For example, the NAIC Model Regulation has proposed an expanded definition of “consumer”. The regulation now states “consumer” means the owner or prospective owner of an annuity contract. This implies the inclusion of post-issue activities, changes what client profile information must be collected (including debt information), and requires firms to identify a consumer’s willingness to accept non-guaranteed elements of an annuity—all of which are hard to collect accurately.
The disclosure requirements are also significantly more difficult, which adds to the massive amount of paperwork already required to sell an annuity and is likely to confuse consumers depending on when in the sales process the information must be delivered.
The burden of proof for best interest recommendations under NY Reg 187 is also expected to be considerable since the regulation will not only apply to new transactions, but requires insurers and producers to ensure existing policies are also in compliance.
The time, effort, and cost associated with ensuring in-force transactions comply are expected to be significant as the suitability requirements may not have been met when the original sale took place. Additionally, the suitability information that needs to be taken into account may be unavailable when a modification is happening, and many of these elections or adjustments are not generating any new sales.
The New Jersey proposed regulation also considers any recommendation for "opening of or transfer of assets to any type of account" to be part of an investment strategy and, therefore, stipulates the agent has an “ongoing obligation to that customer. The fiduciary duty will be applicable to the entire relationship with the customer, regardless of the security account type.” As such, firms will be required to manage clients post-sale to ensure the strategy remains in line with the clients’ goals.
All these differences are confusing to consumers and agents and could have the opposite effect. Some agents may opt for other, less suitable investments due to the confusion, increased paperwork, and additional ongoing requirements around annuities, limiting the availability of these important investment strategy options. An annuity can offer lifetime income benefits that guarantee the consumer will not outlive their retirement income. This is a critical part of the retirement plan. Additionally, annuities can provide insurance and protection to other investments that are exposed to the market and inflation, again protecting the retirement plan.
Insurers and distribution firms need a defensible process that is error proof and guides the agent through the defined requirements including additional data collection, disclosures, and signatures. They need to be nimble and able to adapt to the regulatory changes as they evolve.
Having workflow flexibility to meet individual requirements is vital, including the ability to support a product compare based on the suitability information collected either ahead of the sale or as part of the sale depending on their process. Regardless of where the compare resides, it is our recommendation to have it reviewed and signed by the client, thus ensuring the client agrees to what was presented and discussed.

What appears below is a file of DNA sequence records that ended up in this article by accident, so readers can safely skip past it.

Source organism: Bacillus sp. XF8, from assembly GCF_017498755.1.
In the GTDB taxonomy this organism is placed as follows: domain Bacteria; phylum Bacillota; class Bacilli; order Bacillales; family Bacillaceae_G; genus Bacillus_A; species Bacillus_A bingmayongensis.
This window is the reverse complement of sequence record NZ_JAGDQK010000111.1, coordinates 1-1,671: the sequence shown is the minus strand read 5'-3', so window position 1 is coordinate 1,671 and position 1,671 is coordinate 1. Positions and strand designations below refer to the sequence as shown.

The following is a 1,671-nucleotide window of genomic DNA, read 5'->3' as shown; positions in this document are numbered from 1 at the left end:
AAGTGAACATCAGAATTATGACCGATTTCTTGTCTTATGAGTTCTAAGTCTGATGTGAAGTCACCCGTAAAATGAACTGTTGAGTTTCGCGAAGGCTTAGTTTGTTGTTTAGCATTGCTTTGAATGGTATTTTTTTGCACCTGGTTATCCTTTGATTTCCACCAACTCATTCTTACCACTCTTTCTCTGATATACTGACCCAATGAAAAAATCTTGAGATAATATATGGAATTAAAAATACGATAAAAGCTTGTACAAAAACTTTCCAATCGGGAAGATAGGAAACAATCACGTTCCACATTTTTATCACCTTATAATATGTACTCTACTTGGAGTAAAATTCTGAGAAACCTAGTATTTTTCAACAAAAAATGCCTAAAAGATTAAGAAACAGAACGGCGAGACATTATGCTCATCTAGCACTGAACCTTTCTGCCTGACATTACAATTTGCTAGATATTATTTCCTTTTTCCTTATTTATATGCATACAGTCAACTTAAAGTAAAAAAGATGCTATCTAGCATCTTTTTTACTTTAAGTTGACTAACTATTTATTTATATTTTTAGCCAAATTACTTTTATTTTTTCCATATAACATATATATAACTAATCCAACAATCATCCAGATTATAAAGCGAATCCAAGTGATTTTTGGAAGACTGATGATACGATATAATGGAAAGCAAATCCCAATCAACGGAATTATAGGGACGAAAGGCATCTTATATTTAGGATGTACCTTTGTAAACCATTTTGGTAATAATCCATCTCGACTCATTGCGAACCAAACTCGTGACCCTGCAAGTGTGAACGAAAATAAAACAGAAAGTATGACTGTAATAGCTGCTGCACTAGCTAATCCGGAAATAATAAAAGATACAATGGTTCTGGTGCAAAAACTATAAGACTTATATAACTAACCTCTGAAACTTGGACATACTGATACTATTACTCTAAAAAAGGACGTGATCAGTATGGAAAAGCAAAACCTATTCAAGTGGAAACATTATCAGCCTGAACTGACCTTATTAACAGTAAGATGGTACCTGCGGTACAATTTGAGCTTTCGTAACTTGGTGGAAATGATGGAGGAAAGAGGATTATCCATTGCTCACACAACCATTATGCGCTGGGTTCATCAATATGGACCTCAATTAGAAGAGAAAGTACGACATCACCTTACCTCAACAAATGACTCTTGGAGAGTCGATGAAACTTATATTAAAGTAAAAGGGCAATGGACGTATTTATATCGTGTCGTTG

Additionally, it will be important to have this document included in the application documents along with additional product data and new disclosures. In-force transactions should be automated to ensure compliance with in-force contracts as well. There is too much at risk to simply rely on a paper workflow that is confusing for the agent and has different requirements by state or product line.
Insurance Technologies’ clients are already leveraging the flexible FireLight® technology to provide suitability questions upfront to help make best interest recommendations, generate disclosures, and get those signed quickly and easily with built-in e-signature capabilities before moving into the sale transactions. With FireLight, the data captured in the pre-sale process moves seamlessly into the sales transaction for an audit trail and fully defensible record. And insurers and distributors are implementing these processes without being dependent on Insurance Technologies to do it for them.
Anything that can be done to make the process easier for the agent and clearer for the customer will be a huge win in the wake of all the regulatory changes. Finding a technology partner that can assist with the pre-sale, sale, and post-sale activities will be helpful in presenting a unified agent and customer experience.
By Katherine Dease, Vice President of Product Management, Insurance Technologies
The information provided within this article is intended to convey general information only and not to provide legal advice or interpretation. This article is not inclusive to the article topic and includes product marketing of Insurance Technologies. The views and opinions expressed in this article are those of the author. Katherine Dease, author of this article, is product specialist for Insurance Technologies and is not a legal representative.